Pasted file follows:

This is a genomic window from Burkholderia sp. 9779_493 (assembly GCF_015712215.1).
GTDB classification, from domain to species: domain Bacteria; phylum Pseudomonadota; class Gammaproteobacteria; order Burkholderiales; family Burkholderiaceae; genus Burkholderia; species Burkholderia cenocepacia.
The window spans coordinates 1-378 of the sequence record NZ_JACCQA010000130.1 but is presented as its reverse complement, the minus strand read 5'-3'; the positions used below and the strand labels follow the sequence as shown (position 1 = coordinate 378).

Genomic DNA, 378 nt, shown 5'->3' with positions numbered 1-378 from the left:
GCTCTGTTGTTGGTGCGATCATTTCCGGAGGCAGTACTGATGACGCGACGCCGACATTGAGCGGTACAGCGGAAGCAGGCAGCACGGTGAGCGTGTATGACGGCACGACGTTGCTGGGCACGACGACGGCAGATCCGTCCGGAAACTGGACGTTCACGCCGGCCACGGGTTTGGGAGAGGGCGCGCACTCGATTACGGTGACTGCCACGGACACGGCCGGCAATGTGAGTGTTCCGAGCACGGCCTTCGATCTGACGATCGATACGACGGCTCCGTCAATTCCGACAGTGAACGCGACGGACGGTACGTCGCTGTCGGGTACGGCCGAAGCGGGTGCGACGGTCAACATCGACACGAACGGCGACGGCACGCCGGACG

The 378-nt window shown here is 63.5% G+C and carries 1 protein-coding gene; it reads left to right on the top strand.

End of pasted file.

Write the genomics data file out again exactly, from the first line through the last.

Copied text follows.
This is a genomic window from Burkholderia sp. 9779_493 (assembly GCF_015712215.1).
GTDB classification, from domain to species: domain Bacteria; phylum Pseudomonadota; class Gammaproteobacteria; order Burkholderiales; family Burkholderiaceae; genus Burkholderia; species Burkholderia cenocepacia.
The window spans coordinates 1-378 of the sequence record NZ_JACCQA010000130.1 but is presented as its reverse complement, the minus strand read 5'-3'; the positions used below and the strand labels follow the sequence as shown (position 1 = coordinate 378).

Genomic DNA, 378 nt, shown 5'->3' with positions numbered 1-378 from the left:
GCTCTGTTGTTGGTGCGATCATTTCCGGAGGCAGTACTGATGACGCGACGCCGACATTGAGCGGTACAGCGGAAGCAGGCAGCACGGTGAGCGTGTATGACGGCACGACGTTGCTGGGCACGACGACGGCAGATCCGTCCGGAAACTGGACGTTCACGCCGGCCACGGGTTTGGGAGAGGGCGCGCACTCGATTACGGTGACTGCCACGGACACGGCCGGCAATGTGAGTGTTCCGAGCACGGCCTTCGATCTGACGATCGATACGACGGCTCCGTCAATTCCGACAGTGAACGCGACGGACGGTACGTCGCTGTCGGGTACGGCCGAAGCGGGTGCGACGGTCAACATCGACACGAACGGCGACGGCACGCCGGACG

The 378-nt window shown here is 63.5% G+C and carries 1 protein-coding gene; it reads left to right on the top strand.